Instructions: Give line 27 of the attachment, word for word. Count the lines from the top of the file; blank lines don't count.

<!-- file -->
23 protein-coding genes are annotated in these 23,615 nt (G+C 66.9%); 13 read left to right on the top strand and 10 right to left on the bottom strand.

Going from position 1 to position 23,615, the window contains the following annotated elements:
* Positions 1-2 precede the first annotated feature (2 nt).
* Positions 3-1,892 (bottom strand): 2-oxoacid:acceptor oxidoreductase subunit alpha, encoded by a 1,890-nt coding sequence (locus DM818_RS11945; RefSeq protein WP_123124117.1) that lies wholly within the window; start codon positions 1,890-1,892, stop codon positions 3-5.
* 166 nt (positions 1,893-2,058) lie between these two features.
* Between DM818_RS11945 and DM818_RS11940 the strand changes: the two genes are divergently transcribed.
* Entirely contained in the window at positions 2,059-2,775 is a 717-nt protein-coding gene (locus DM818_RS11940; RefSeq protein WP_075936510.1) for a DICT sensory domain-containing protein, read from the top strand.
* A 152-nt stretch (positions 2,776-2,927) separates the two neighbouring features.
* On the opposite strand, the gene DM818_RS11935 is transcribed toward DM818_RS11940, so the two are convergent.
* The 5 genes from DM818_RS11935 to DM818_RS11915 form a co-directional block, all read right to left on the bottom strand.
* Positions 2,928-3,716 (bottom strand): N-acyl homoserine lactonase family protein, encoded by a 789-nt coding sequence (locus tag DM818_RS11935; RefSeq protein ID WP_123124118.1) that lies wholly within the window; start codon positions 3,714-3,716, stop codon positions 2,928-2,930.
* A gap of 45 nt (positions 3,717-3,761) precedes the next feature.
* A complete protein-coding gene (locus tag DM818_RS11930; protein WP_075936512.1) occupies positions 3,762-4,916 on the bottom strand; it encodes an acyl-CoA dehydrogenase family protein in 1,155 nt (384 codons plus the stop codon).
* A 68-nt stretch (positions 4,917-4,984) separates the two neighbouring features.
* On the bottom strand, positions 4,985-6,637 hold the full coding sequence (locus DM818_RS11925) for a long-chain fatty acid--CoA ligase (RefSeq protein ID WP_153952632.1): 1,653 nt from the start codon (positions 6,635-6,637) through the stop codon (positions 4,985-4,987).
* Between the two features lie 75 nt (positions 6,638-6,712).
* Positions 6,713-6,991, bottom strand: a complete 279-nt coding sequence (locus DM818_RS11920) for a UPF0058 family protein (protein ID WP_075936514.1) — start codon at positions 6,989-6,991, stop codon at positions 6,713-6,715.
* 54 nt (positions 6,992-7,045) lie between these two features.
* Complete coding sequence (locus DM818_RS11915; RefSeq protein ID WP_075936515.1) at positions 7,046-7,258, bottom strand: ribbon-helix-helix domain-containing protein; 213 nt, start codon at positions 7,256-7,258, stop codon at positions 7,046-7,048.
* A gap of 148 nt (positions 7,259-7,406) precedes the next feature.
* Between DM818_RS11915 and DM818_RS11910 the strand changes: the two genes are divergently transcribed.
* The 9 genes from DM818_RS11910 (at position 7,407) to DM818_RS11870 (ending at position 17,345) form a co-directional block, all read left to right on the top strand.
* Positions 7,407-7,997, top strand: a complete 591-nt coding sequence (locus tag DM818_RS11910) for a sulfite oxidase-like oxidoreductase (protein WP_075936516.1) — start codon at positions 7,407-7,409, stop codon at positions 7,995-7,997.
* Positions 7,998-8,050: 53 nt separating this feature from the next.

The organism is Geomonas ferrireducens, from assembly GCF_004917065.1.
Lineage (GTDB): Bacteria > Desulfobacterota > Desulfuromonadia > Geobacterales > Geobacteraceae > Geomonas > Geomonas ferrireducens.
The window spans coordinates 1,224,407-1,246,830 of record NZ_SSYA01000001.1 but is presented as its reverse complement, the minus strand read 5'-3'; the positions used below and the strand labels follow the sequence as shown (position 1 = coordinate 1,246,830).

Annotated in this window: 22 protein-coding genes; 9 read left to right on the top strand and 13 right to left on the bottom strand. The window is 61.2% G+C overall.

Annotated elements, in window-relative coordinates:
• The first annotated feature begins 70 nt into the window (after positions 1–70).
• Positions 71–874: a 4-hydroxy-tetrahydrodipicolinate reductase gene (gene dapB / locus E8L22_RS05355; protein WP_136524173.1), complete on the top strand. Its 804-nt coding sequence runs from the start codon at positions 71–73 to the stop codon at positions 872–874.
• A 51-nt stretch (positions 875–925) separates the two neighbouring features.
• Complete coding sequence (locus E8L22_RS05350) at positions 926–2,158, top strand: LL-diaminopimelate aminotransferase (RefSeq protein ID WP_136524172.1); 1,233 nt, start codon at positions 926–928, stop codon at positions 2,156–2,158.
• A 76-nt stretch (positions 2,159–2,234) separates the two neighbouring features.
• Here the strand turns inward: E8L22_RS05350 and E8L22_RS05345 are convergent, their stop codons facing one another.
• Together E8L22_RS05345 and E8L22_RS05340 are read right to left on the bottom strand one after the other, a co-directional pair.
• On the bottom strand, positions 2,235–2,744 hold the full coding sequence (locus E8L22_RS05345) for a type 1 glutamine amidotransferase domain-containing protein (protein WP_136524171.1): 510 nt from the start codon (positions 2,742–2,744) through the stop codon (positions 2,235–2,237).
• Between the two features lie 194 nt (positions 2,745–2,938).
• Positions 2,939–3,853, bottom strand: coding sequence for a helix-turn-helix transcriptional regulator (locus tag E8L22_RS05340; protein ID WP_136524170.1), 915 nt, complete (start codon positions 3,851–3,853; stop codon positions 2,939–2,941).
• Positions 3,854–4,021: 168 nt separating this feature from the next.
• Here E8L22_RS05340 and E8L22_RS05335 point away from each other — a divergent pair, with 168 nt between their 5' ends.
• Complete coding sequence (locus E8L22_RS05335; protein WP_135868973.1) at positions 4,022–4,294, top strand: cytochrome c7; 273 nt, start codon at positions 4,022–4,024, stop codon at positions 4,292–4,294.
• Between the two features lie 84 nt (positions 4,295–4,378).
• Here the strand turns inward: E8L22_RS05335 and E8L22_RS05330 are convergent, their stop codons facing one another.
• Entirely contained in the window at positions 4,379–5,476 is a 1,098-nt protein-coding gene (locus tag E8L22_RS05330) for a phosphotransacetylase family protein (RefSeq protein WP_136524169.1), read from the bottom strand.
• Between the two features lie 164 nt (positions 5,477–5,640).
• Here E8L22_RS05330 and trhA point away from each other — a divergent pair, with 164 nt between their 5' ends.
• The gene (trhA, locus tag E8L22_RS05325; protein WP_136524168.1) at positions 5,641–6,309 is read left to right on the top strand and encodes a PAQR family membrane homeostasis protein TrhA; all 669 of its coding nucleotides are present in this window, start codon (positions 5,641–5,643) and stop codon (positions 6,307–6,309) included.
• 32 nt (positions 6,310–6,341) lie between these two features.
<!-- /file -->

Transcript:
The window spans coordinates 1,224,407-1,246,830 of record NZ_SSYA01000001.1 but is presented as its reverse complement, the minus strand read 5'-3'; the positions used below and the strand labels follow the sequence as shown (position 1 = coordinate 1,246,830).